Mucin molecules readily cross-link into networks, forming the viscous gel we know so well. Secreted at moderate levels, mucus coats airway surfaces, serving as a lubricant and a protective barrier as well as a straitjacket for encapsulating microbial pathogens. The encased microbes are driven out of the lungs and upward in the airways by hairlike structures called cilia that project from cells abundant in the airway lining.
Few of us spend any time pondering these minutiae because a steady hum of crucial mucus secretion goes on pretty much all the time. We hardly notice it — until a fly lands in the ointment. Or until a microbe lands in the lungs.
Inflammation, often elicited by microbial pathogens, shifts mucin secretion into overdrive. That’s great for trapping and washing away offending microbes, but persistent inflammation can cause trouble.
What’s more, the newly secreted inflammation-triggered bolus of mucus often contains a higher-than-normal mucin content, increasing the liquid’s viscosity.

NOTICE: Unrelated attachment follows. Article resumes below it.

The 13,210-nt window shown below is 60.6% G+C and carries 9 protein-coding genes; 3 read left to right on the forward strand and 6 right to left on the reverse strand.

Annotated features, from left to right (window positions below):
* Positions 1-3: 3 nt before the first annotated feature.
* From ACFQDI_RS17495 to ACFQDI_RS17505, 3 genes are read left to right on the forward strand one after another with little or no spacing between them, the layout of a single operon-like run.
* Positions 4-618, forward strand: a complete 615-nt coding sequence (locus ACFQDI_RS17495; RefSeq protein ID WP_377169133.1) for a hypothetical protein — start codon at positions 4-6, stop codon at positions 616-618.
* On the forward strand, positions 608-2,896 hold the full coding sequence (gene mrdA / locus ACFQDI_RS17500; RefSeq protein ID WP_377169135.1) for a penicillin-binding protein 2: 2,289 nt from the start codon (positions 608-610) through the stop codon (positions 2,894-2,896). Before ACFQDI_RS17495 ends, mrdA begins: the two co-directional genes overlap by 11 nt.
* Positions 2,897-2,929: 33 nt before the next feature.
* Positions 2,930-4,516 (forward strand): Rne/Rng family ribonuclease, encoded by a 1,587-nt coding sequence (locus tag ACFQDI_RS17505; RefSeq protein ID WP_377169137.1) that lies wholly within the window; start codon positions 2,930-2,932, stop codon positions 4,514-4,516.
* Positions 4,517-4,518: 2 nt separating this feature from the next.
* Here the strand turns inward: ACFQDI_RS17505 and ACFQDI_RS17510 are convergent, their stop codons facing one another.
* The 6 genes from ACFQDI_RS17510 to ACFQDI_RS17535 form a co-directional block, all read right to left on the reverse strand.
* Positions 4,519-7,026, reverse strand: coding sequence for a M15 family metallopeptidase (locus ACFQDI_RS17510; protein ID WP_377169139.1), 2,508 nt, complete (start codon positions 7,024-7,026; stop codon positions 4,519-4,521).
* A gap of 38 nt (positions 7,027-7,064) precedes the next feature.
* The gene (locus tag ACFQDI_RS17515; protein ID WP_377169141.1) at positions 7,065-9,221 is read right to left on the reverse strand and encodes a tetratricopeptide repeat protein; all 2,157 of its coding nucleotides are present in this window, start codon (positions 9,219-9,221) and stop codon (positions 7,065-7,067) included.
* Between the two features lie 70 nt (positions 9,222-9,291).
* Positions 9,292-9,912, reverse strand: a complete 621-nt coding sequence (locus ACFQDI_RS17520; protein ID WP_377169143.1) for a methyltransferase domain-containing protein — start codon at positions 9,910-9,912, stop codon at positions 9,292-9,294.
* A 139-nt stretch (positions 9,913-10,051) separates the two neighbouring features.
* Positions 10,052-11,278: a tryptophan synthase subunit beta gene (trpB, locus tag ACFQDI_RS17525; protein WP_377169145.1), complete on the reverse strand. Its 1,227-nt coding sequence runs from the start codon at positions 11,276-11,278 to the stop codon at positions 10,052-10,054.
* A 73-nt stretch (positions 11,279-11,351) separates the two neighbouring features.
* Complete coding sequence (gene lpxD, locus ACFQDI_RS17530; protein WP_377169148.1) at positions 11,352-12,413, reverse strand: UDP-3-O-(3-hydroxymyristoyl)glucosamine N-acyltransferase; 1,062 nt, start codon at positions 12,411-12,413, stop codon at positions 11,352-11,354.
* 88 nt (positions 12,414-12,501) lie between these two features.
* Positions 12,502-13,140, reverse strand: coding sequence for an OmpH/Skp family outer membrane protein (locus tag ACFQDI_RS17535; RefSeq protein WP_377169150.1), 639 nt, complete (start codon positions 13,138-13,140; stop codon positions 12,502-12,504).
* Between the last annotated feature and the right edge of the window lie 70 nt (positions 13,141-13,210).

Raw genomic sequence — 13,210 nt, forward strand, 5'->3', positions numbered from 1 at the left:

The thickened mucus can congeal into rubbery pads, or plaques, stifling gas exchange in the lungs and impeding airway cilia’s upward pumping of mucus-entrapped pathogens.
Evolution, having devised a nifty trick, would be remiss to relegate its execution to a single instance or an individual organ. Secretion of neurotransmitter chemicals in the brain and hypersecretion of mucin in the lungs work similarly.
In fact, some scientists think neurotransmission and mucus secretion may have evolved from the same ancient pathway — it’s also found in glue-secreting cells studding the tentacles the comb jelly, a jellyfish cousin, uses to capture plankton.
As we’ve seen, big bursts of mucin secretion and subsequent mucus buildup are driven by abnormal events such as inflammation. In the brain, analogous bursts of high-level secretion, far from being outliers, are critical to nerve cells’ normal function: signaling.
Neurotransmission — the relaying of impulses from one nerve cell, or neuron, to the next — depends on the carefully timed secretion of neurotransmitters from neurons’ tips. Those chemicals are routinely caged inside tiny vesicles situated near a neuron’s surface membrane like containers on a ship, waiting to be unloaded.
Spontaneous merging of these vesicles’ walls with the neuron’s outer membrane happens all the time, resulting in a fairly constant, low-level expulsion of the vesicles’ stored contents from the neuron. But electrical impulses traveling through the neuron trigger an abrupt, temporary influx of calcium into the neuron.